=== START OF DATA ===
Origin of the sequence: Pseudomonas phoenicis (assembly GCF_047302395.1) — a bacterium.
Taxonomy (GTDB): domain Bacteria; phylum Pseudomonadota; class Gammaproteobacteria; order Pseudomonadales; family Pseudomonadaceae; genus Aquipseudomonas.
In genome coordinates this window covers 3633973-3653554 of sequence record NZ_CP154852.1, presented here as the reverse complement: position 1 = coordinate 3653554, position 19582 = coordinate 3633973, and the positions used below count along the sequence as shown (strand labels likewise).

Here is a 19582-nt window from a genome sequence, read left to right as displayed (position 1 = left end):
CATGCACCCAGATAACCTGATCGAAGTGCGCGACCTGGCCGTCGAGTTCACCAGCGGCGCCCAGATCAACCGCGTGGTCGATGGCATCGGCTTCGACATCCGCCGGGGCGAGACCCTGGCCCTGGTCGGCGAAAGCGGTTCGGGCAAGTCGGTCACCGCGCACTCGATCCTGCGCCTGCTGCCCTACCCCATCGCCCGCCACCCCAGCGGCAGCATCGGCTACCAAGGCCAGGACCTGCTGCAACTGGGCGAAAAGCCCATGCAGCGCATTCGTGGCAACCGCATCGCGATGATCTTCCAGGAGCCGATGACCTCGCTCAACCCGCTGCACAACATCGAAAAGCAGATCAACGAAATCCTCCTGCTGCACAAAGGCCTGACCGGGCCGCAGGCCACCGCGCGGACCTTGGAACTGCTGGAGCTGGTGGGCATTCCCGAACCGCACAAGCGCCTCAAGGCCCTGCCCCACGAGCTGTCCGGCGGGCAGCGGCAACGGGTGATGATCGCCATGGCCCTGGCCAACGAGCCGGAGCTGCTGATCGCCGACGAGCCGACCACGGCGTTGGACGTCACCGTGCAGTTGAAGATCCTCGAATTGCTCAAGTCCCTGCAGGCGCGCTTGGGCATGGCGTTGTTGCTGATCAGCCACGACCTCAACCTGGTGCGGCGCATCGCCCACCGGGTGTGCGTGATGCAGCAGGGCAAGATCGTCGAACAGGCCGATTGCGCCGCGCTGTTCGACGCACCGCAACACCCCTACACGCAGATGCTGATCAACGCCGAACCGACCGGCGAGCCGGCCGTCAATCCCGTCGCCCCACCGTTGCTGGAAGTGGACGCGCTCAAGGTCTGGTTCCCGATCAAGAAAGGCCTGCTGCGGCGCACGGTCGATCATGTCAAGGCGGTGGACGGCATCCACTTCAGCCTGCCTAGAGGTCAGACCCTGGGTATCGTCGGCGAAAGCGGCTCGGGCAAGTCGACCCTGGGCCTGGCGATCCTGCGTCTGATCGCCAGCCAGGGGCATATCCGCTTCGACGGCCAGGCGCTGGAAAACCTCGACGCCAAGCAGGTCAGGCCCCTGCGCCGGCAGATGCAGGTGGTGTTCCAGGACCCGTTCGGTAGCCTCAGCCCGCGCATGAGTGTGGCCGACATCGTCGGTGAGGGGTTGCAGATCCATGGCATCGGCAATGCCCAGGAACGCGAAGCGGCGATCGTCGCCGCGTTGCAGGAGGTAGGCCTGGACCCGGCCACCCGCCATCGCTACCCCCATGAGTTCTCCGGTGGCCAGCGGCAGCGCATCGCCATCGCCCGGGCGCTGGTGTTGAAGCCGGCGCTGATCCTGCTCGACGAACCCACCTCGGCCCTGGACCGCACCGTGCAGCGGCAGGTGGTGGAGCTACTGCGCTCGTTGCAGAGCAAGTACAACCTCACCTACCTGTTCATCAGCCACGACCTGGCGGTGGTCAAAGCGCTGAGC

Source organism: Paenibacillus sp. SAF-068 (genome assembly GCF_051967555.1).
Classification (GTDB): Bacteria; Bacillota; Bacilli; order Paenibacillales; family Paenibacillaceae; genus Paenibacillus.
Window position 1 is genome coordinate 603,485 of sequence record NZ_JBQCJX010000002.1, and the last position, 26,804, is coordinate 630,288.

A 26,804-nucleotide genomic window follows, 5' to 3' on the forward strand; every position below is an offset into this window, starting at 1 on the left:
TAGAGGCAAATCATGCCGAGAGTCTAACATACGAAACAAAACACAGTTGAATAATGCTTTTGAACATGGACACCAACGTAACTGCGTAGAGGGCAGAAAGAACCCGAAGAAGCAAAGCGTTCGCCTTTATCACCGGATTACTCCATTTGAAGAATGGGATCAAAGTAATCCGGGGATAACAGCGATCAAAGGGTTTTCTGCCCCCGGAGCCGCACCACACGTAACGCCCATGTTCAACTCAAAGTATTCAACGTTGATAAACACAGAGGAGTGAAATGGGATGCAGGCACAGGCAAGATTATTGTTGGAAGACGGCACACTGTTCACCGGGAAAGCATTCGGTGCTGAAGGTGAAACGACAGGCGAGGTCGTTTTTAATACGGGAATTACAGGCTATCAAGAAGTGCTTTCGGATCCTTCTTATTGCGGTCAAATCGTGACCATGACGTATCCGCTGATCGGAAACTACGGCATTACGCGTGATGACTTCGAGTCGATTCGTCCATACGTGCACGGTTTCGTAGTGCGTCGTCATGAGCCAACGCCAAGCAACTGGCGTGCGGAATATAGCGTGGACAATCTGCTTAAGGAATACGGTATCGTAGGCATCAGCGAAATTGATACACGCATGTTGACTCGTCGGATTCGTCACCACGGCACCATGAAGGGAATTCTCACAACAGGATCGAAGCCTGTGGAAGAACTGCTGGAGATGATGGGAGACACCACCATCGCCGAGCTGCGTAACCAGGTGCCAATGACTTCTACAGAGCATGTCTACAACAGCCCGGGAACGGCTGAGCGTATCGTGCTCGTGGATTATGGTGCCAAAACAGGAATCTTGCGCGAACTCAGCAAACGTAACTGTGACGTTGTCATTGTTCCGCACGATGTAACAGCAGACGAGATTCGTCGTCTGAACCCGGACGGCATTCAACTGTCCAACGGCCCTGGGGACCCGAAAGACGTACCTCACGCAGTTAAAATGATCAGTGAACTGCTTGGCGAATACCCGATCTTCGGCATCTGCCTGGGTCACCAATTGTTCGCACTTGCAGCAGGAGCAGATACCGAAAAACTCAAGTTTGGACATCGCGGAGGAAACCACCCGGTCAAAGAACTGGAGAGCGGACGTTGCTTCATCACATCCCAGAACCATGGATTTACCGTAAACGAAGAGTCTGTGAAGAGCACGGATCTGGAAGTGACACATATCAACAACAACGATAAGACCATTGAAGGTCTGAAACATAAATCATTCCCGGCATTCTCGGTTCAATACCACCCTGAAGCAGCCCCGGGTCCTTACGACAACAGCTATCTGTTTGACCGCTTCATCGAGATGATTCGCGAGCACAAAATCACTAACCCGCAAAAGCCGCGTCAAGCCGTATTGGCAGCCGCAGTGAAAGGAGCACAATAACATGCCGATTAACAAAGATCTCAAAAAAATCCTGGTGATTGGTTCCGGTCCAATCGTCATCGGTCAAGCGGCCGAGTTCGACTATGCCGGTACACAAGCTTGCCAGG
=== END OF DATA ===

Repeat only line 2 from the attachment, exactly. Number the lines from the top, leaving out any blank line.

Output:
Taxonomy (GTDB): domain Bacteria; phylum Pseudomonadota; class Gammaproteobacteria; order Pseudomonadales; family Pseudomonadaceae; genus Aquipseudomonas.